Inform, Entertain, Inspire
Play Live Radio
Next Up:
Available On Air Stations

South Bend police chief addresses violent incidents in Facebook video

Screenshot captured via Facebook

South Bend Police Chief Scott Ruszkowski recently took to social media to address a series of violent incidents in the city.

In a video posted to the department’s Facebook page Tuesday, Ruszkowski said violence over the Easter weekend wasn’t just local.

“Nationally, for whatever reason, this long holiday weekend has been devastating to many communities — and we are not exempt from that,” he said.

Ruszkowski cited a large fight that began on the grounds of Navarre Middle School and “continued for several blocks,” as well as an uptick in police calls to Howard Park.

While there’s no foolproof predictor of violence, he said altercations tend to increase as the weather improves.

“It’s more opportunity for people to get out and to interact,” Ruszkowski said. “Some of those feelings may have been festering over the not-so-nice months, and when those paths cross, people don’t forget what somebody said on Facebook, Instagram or whatever.”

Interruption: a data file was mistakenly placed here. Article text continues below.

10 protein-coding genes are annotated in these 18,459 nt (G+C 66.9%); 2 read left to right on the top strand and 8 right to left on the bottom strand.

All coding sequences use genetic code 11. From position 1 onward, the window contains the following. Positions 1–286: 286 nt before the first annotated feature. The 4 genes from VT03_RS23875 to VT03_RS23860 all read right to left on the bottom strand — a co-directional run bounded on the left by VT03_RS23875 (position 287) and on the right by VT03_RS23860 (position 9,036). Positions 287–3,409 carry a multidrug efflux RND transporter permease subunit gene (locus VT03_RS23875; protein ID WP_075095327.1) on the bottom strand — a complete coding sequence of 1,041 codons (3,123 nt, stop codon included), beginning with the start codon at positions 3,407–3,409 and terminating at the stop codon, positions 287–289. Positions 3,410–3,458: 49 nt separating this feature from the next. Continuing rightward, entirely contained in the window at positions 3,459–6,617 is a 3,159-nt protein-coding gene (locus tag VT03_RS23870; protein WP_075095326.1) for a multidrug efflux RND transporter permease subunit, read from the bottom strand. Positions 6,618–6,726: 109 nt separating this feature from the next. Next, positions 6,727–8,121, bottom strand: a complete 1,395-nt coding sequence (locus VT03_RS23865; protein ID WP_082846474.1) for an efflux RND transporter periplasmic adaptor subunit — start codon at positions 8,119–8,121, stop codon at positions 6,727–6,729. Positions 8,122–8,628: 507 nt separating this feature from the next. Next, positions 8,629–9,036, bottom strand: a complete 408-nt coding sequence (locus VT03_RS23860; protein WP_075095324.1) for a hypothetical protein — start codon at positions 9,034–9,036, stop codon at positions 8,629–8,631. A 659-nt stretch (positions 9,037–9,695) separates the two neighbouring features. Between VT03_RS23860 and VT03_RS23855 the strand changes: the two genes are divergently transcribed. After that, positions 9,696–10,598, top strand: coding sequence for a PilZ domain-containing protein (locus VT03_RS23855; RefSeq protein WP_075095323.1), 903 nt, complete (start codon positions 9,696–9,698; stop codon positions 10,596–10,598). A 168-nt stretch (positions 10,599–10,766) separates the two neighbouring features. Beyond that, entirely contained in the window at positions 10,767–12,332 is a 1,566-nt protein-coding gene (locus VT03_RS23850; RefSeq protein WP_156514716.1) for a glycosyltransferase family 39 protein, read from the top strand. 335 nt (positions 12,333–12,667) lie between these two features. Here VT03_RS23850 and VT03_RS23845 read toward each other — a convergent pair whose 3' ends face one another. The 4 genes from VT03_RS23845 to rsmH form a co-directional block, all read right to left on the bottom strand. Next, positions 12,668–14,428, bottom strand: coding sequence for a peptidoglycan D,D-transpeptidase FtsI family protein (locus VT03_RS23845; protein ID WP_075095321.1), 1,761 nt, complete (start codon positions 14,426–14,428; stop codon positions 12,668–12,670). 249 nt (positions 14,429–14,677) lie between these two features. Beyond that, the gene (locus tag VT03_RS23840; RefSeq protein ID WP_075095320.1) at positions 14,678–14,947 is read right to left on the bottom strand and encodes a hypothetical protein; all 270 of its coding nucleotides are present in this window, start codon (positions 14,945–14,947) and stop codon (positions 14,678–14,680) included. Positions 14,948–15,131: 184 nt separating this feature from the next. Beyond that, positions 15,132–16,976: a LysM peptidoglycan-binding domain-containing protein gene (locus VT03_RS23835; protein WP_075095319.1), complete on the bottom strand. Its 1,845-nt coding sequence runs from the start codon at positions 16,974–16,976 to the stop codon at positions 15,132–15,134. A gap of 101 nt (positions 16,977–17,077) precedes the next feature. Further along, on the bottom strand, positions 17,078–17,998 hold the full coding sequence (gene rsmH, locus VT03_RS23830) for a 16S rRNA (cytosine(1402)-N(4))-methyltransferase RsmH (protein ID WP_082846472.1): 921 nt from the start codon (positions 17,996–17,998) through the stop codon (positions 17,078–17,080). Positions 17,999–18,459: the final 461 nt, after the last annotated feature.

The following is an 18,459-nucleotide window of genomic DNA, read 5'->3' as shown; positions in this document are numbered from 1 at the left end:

Ruszkowski encouraged anyone who finds themselves in an altercation this spring or summer to “walk it out and talk it out,” or to seek out a mediator.

“We should not be putting sheets over people,” he said. “We have a strong community of 105,000 people — it takes a village, and the village needs to intervene.”

Ruszkowski also encouraged parents to increase supervision of their children as the summer months approach.

Contact Gemma at or follow her on Twitter at @gemma_dicarlo.

If you appreciate this kind of journalism on your local NPR station, please support it by donating here.

Gemma DiCarlo comes to Indiana by way of Athens, Georgia. She graduated from the University of Georgia in 2020 with a degree in Journalism and certificates in New Media and Sustainability. She has radio experience from her time as associate producer of Athens News Matters, the flagship public affairs program at WUGA-FM.